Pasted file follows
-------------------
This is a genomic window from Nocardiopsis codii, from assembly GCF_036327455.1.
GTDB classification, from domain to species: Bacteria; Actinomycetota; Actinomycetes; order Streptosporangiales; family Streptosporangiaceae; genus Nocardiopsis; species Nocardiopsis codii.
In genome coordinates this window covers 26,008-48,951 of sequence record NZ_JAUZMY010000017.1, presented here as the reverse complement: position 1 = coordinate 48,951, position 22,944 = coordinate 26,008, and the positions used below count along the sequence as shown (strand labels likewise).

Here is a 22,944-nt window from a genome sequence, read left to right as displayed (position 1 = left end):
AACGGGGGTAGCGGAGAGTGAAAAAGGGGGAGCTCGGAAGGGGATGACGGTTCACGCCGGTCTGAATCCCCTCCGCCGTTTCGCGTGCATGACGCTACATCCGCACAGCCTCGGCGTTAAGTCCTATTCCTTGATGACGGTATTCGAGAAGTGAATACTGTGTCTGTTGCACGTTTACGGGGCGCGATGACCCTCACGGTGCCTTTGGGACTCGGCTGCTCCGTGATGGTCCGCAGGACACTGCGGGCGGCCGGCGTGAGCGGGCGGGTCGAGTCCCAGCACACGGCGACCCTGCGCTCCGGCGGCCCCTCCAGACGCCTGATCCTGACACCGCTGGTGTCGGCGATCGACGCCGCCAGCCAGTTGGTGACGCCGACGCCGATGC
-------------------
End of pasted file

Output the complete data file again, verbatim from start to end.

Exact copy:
This is a genomic window from Nocardiopsis codii, from assembly GCF_036327455.1.
GTDB classification, from domain to species: Bacteria; Actinomycetota; Actinomycetes; order Streptosporangiales; family Streptosporangiaceae; genus Nocardiopsis; species Nocardiopsis codii.
In genome coordinates this window covers 26,008-48,951 of sequence record NZ_JAUZMY010000017.1, presented here as the reverse complement: position 1 = coordinate 48,951, position 22,944 = coordinate 26,008, and the positions used below count along the sequence as shown (strand labels likewise).

Here is a 22,944-nt window from a genome sequence, read left to right as displayed (position 1 = left end):
AACGGGGGTAGCGGAGAGTGAAAAAGGGGGAGCTCGGAAGGGGATGACGGTTCACGCCGGTCTGAATCCCCTCCGCCGTTTCGCGTGCATGACGCTACATCCGCACAGCCTCGGCGTTAAGTCCTATTCCTTGATGACGGTATTCGAGAAGTGAATACTGTGTCTGTTGCACGTTTACGGGGCGCGATGACCCTCACGGTGCCTTTGGGACTCGGCTGCTCCGTGATGGTCCGCAGGACACTGCGGGCGGCCGGCGTGAGCGGGCGGGTCGAGTCCCAGCACACGGCGACCCTGCGCTCCGGCGGCCCCTCCAGACGCCTGATCCTGACACCGCTGGTGTCGGCGATCGACGCCGCCAGCCAGTTGGTGACGCCGACGCCGATGC